Wonder Woman's resounding success has undoubtedly opened doors for more female superheroes to make their live-action debuts. However, it was Marvel's Jessica Jones that proved how brilliantly a female comic book character could transition to the small screen. The show created by Melissa Rosenberg won great acclaim for its gritty, crime-noir feel and dark storyline. Now, it appears that Marvel is shifting gears to something more lighthearted, this time working with ABC rather than Netflix.
Recently, Marvel TV's SVP of Original Programming, Karim Zreik, stated that while Marvel is keen to push several female-driven superhero projects forward, it's already begun a developing a project with ABC. Although Zreik decided not to give any major details about the show, he did say that it was very Jessica Jones-esque. So, what could this mysterious project be about? There's one Marvel hero who could be in the running.
Ms. Marvel: An Intro
Although Ms. Marvel has in the comics since 1979, the most popular version (save for Carol Danvers, who later became Captain Marvel), is 2014's breakout Pakistani-American Kamala Khan. Khan, an immigrant to America, got her power (the ability to elongate her body parts and change shape) through the Inhuman Terrigenesis process, and has since then become the superheroine known as Ms. Marvel.
Kamala Khan is the comic book company's first high-profile Muslim superhero, something that separates her from the rest of her #Marvel counterparts. The teenage superhero won fans' hearts as the lovable and troublesome teenager always yearning to prove herself. So much so, in fact, that her debut comic series was dubbed the "No. 1 digital seller" for Marvel.
Why A Ms. Marvel TV Series Makes Sense
If you bar the fact that a version of #MsMarvel was actually pretty close friends with Jessica Jones — and that Carol Danvers was set to appear in Jessica Jones back when it was being optioned to ABC — there's still evidence that supports why a Ms. Marvel show could be Marvel's next TV project.
First of all, #KamalaKhan being a person of color (and a Muslim) fits in with TV's push for diversity. At a time when Hollywood is finally opening its doors to women of all shapes, races and faiths, Ms. Marvel's inclusion to the live-action world can only serve to remind the world of how far-sighted Marvel is. It will also certainly dispel notions about Marvel being racist and sexist (given how few non-white and female heroes exist within the #MCU). Ms. Marvel could allow the comic book company to tackle another minority (Luke Cage's focus on race was greatly commended) and thus branch out to explore a different culture. If need be, Marvel can also take the show to a more political arena, tackling real-world issues such as racism, sexism and Islamophobia.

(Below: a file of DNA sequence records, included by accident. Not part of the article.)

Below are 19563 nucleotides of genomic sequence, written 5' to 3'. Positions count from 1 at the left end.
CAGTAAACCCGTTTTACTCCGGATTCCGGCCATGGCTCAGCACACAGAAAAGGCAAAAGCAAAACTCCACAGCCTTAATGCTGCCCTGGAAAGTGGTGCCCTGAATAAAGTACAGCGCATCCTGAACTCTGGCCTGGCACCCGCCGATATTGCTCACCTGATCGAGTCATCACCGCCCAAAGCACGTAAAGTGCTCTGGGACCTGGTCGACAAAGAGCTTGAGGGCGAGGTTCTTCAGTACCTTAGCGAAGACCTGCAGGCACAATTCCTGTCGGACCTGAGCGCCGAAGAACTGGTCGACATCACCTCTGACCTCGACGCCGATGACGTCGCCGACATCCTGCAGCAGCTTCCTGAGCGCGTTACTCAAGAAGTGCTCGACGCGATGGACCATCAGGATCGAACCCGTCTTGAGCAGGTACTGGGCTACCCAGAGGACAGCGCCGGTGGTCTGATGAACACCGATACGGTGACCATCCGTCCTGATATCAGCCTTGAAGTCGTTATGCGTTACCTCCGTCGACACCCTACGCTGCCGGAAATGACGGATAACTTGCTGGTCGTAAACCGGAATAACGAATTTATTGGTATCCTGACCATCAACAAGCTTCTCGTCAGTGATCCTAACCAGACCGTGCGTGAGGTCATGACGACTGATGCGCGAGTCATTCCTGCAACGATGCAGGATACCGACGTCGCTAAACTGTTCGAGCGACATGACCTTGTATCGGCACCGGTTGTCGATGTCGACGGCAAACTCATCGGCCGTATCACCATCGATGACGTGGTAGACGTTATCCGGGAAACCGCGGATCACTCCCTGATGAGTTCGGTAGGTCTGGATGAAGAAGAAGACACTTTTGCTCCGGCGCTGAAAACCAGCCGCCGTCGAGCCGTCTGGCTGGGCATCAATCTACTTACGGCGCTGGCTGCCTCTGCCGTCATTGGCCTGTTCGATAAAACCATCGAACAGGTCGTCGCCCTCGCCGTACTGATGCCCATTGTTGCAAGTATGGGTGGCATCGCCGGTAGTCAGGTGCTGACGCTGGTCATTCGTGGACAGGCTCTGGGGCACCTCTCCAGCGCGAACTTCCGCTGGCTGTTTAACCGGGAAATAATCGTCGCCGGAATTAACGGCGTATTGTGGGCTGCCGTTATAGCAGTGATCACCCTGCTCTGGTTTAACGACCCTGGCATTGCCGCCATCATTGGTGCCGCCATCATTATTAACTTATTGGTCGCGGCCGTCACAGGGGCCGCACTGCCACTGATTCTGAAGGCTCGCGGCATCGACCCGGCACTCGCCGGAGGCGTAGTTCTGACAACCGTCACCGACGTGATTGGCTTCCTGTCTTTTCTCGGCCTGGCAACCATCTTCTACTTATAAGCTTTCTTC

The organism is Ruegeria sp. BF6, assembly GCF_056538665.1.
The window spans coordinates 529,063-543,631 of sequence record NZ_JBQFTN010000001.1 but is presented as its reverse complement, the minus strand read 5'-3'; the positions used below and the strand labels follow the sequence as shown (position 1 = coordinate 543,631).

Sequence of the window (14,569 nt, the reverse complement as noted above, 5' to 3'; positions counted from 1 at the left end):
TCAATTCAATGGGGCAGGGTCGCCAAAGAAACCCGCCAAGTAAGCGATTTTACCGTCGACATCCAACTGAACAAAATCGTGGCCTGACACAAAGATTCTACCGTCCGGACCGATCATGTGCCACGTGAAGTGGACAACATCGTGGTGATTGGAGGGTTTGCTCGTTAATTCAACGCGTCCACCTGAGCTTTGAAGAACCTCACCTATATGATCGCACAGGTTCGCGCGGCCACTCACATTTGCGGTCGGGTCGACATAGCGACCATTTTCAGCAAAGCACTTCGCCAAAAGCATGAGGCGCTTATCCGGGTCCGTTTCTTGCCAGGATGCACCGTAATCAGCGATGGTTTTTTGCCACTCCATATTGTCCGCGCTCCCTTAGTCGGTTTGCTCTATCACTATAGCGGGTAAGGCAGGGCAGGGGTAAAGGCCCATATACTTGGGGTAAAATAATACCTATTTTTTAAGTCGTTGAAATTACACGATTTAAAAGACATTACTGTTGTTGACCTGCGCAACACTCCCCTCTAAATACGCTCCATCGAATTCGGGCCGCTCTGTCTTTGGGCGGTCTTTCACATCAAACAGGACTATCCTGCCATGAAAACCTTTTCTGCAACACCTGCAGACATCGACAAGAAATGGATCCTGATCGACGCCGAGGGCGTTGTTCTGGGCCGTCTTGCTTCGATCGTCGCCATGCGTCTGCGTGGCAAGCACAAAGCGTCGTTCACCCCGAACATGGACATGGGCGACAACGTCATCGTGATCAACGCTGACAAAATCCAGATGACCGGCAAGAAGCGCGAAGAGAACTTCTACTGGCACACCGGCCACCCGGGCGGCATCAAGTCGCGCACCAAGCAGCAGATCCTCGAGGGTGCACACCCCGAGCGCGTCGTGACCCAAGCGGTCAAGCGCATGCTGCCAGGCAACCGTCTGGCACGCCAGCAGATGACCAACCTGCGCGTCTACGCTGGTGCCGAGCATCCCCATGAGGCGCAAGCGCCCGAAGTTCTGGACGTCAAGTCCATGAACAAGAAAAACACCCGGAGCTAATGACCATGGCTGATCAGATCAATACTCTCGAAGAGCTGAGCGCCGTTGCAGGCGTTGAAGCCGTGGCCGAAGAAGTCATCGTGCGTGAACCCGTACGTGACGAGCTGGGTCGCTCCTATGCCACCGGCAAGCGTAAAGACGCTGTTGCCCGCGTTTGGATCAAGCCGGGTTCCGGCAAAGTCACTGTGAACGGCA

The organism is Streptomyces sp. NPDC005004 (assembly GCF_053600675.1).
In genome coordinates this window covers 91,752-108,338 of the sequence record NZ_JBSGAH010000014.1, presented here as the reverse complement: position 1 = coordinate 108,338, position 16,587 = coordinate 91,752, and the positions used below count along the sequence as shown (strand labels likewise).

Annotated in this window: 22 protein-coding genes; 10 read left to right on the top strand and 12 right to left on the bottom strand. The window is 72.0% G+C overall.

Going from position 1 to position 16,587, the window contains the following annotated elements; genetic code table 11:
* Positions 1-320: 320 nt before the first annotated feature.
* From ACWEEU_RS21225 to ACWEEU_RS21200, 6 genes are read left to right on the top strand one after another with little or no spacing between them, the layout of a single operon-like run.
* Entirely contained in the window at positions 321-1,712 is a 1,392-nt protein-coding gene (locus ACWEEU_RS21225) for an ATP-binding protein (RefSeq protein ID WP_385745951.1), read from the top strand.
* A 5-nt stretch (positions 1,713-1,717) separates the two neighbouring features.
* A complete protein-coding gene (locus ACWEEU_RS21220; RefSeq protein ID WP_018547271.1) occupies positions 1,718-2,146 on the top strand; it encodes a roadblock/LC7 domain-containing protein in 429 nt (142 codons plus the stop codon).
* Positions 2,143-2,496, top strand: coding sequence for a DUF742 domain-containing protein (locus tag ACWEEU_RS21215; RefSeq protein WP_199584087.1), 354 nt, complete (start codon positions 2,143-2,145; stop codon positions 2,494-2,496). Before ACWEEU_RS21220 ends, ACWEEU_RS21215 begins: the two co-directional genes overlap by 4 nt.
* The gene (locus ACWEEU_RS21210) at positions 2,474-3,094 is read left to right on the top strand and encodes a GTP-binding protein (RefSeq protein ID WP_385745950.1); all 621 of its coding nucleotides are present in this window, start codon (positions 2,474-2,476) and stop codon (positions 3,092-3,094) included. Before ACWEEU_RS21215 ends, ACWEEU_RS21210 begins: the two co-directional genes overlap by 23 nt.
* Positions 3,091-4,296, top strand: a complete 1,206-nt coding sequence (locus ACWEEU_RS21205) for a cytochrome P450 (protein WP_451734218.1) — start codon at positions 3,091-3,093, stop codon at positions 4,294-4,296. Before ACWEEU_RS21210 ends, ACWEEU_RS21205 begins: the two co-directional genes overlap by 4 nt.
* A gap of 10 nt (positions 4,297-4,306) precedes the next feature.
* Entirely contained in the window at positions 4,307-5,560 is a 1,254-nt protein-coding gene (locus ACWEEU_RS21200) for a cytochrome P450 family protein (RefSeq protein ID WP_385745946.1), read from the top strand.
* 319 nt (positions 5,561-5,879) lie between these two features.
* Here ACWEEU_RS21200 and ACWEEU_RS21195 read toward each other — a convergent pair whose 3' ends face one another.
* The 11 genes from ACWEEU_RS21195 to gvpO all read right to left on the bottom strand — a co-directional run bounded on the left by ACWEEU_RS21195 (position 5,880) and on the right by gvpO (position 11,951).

Ms. Marvel also fits tonally with ABC's primetime slate of shows. Whereas #JessicaJones was decidedly too dark, Ms. Marvel is light and comedic, which aligns with Karim Zreik's recent comment about what he wanted to see next in Marvel shows:
"Comedy is something we really want to go into."
Kamala being a superhero obsessed, fan-fiction writer is also quite easy to relate to, which is something Marvel is always looking for when adapting a comic:
“If you don’t have a character the audience will relate to, you don’t have a show. There are no super powers without a character.”
If Ms. Marvel sticks to its bright comic book roots it can make a show that will attract a whole new crowd, given that Ms. Marvel is essentially a YA hero. This also fits with the current trend of young superheroes taking center stage, with Spider-Man: Homecoming dominating the box office and Marvel's Runaways, Cloak & Dagger and DC's Titans set to debut next year.
Given how obsessed Kamala is with Captain Marvel, a Ms. Marvel series can also continue Marvel TV's trend of being in the MCU without actually being a part of it (though a crossover with Peter Parker certainly would be fun given their strong rapport in the comics). Inhumans have been a strong presence in the ABC slate of Marvel shows, with a major storyline in Agents of S.H.I.E.L.D. and now a show of their own. Kamala's latent Inhuman lineage could allow for ABC to further explore these characters and build a universe of their own in the same vein as The CW's Arrowverse.
Most importantly, a Ms. Marvel show would encourage "younger girls get into comic books" and "bring in new fans." Let's not forget that a live-action adaptation of Ms. Marvel has previously been teased by Marvel's ex-CCO Joe Quesada. Back then, asked if we could ever see a Ms. Marvel movie, Quesada said:
"Who knows where Ms. Marvel’s going to end up? You can be sure that, somewhere down the road, she will be a part of the future of Marvel in other media."
Needless to say, a Ms. Marvel TV show that aims for audiences of all ages could certainly work, especially if it uses comedy and retains Jessica Jones's Nancy Drew-esque sleuthing to showcase a kick-ass new superhero. Although it's hard to say if Ms. Marvel is the project that is currently in the works, one can't deny that Khan would make an excellent addition to Marvel's live-action superhero world.
What do you think? Could Kamala Khan be Marvel's next TV superhero?